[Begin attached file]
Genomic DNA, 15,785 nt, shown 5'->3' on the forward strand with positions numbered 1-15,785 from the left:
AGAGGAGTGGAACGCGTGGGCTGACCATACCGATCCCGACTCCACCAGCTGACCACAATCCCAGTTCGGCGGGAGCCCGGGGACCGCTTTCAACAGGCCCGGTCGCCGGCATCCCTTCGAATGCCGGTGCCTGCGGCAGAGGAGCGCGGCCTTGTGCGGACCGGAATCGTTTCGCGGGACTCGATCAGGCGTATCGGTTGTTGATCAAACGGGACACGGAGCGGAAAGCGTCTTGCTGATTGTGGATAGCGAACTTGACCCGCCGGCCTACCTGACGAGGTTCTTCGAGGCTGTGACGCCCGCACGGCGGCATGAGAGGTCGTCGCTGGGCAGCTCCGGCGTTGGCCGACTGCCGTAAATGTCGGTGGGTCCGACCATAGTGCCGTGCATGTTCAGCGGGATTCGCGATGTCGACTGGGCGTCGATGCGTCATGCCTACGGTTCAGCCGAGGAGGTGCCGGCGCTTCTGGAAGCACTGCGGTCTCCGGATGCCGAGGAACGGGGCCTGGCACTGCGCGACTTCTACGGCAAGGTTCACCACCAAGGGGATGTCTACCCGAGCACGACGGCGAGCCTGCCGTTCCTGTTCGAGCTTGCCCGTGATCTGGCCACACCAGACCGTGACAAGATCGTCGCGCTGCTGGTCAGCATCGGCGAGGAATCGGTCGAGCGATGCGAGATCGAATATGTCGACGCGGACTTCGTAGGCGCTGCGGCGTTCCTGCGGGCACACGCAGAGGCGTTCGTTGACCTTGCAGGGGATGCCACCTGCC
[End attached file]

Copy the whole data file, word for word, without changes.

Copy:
Genomic DNA, 15,785 nt, shown 5'->3' on the forward strand with positions numbered 1-15,785 from the left:
AGAGGAGTGGAACGCGTGGGCTGACCATACCGATCCCGACTCCACCAGCTGACCACAATCCCAGTTCGGCGGGAGCCCGGGGACCGCTTTCAACAGGCCCGGTCGCCGGCATCCCTTCGAATGCCGGTGCCTGCGGCAGAGGAGCGCGGCCTTGTGCGGACCGGAATCGTTTCGCGGGACTCGATCAGGCGTATCGGTTGTTGATCAAACGGGACACGGAGCGGAAAGCGTCTTGCTGATTGTGGATAGCGAACTTGACCCGCCGGCCTACCTGACGAGGTTCTTCGAGGCTGTGACGCCCGCACGGCGGCATGAGAGGTCGTCGCTGGGCAGCTCCGGCGTTGGCCGACTGCCGTAAATGTCGGTGGGTCCGACCATAGTGCCGTGCATGTTCAGCGGGATTCGCGATGTCGACTGGGCGTCGATGCGTCATGCCTACGGTTCAGCCGAGGAGGTGCCGGCGCTTCTGGAAGCACTGCGGTCTCCGGATGCCGAGGAACGGGGCCTGGCACTGCGCGACTTCTACGGCAAGGTTCACCACCAAGGGGATGTCTACCCGAGCACGACGGCGAGCCTGCCGTTCCTGTTCGAGCTTGCCCGTGATCTGGCCACACCAGACCGTGACAAGATCGTCGCGCTGCTGGTCAGCATCGGCGAGGAATCGGTCGAGCGATGCGAGATCGAATATGTCGACGCGGACTTCGTAGGCGCTGCGGCGTTCCTGCGGGCACACGCAGAGGCGTTCGTTGACCTTGCAGGGGATGCCACCTGCC